What did the TULF do? It boycotted parliament on the day of voting. There was nobody from the TULF to speak or vote against the bill. By boycotting parliament, the TULF managed to make both the government and Tamil people happy. The party did not have an extra-parliamentary campaign either.
For example, the bill was not challenged in the court of law. According to some observer, the party was taken for a ride. The TULF was promised that it will be withdrawn within a year or two. So, the Tamil leadership was outsmarted by the Jayewardene government.
Under pressure from some of the Western states, the incumbent government promised to repeal and replace the PTA. Now, a replacement formula called the Counter Terrorism Act (CTA) has been approved by the Cabinet and expected to be introduced in parliament sooner rather than later.
Initial reaction by experts indicate that CTA, compared to PTA, is equally, if not more, problematic.
The backdrop of CTA is not that different from PTA. CTA could be used against political opponents in the South as well, but its primary target will be violent tendencies within the Tamil community. Again, a Tamil party, the Tamil National Alliance plays the role of the main opposition party in parliament.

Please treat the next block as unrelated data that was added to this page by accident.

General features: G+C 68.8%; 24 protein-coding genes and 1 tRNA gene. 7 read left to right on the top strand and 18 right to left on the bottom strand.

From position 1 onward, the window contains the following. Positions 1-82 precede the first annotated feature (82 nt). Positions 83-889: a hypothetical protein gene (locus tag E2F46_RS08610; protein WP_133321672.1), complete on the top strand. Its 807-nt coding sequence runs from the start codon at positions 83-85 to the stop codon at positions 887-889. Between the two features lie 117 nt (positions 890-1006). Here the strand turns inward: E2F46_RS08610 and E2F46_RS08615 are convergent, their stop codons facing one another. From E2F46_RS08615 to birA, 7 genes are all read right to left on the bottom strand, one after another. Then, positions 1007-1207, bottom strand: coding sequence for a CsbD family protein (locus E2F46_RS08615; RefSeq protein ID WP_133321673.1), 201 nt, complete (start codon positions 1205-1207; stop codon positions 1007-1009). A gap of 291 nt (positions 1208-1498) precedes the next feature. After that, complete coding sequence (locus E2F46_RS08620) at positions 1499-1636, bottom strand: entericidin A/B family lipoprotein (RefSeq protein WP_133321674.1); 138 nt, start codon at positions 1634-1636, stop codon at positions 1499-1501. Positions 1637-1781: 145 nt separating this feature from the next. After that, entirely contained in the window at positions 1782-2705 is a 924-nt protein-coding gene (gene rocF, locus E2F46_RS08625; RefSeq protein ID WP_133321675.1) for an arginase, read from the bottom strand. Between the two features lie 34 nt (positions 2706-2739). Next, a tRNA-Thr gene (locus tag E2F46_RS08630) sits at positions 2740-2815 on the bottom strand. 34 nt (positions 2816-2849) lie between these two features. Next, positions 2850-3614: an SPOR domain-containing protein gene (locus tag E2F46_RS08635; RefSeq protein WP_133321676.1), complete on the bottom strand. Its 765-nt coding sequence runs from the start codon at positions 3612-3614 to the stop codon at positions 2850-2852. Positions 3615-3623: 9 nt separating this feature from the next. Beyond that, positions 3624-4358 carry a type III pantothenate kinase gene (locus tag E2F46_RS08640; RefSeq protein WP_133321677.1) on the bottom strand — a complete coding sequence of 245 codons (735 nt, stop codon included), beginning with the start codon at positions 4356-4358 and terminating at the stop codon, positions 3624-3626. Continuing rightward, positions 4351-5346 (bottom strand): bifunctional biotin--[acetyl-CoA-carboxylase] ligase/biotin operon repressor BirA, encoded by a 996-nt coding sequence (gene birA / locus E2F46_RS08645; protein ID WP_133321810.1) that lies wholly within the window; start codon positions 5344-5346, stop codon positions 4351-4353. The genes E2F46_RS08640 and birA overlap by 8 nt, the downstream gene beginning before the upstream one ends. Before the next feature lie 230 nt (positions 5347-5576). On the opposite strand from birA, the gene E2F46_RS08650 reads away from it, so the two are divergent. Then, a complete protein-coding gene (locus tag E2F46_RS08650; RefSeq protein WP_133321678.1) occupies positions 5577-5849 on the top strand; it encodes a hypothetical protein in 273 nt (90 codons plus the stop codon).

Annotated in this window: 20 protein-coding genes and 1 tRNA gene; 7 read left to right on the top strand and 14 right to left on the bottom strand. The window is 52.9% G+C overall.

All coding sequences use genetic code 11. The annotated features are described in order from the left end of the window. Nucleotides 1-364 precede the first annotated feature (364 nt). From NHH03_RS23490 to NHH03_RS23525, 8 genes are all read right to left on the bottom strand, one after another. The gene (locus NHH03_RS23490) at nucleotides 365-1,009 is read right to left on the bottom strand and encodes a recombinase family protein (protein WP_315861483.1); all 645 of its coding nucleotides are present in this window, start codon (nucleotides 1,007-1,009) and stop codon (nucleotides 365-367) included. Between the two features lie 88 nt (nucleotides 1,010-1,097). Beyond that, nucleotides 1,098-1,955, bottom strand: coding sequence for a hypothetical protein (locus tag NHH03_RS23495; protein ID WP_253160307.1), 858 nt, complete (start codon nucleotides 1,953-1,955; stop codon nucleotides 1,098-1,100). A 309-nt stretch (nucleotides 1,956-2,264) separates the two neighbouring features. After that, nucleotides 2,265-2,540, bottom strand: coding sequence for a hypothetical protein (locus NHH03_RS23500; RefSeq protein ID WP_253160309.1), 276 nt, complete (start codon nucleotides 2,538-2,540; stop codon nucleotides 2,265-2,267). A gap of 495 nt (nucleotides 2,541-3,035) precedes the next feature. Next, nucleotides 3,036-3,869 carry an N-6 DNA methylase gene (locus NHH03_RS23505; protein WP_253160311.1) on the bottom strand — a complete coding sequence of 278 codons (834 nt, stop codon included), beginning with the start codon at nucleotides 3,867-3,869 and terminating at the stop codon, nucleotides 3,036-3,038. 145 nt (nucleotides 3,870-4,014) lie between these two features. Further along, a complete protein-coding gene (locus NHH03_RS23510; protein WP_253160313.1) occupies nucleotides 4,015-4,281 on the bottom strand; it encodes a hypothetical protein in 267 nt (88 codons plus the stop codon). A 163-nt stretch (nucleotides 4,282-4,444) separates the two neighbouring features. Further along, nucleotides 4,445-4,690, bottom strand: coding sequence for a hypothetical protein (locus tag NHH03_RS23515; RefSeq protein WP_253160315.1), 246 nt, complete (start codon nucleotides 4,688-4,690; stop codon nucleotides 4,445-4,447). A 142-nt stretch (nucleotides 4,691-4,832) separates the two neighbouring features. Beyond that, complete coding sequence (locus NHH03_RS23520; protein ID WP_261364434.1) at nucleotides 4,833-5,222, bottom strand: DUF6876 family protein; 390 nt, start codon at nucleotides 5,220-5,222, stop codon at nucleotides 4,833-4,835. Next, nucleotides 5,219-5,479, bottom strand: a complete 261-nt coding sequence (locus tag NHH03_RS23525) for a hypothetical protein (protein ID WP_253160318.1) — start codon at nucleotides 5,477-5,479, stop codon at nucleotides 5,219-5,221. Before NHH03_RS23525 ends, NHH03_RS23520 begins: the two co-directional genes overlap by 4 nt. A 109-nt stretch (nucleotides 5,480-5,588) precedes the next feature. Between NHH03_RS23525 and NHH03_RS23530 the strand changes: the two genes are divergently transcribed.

Seeing the draft of the CAT, TNA parliamentarian M. A. Sumanthiran declared “we are shocked by the extent to which the draft framework curtain civil liberties, erodes judicial control over the state security apparatus and the staggering potential for abuse and torture.” If Sumanthiran, an ally of the government, considers the legal framework is bad, it should be really harmful. Sumanthiran’s statement, one again, may impart the impression that TNA is going fight this bill tooth and nail.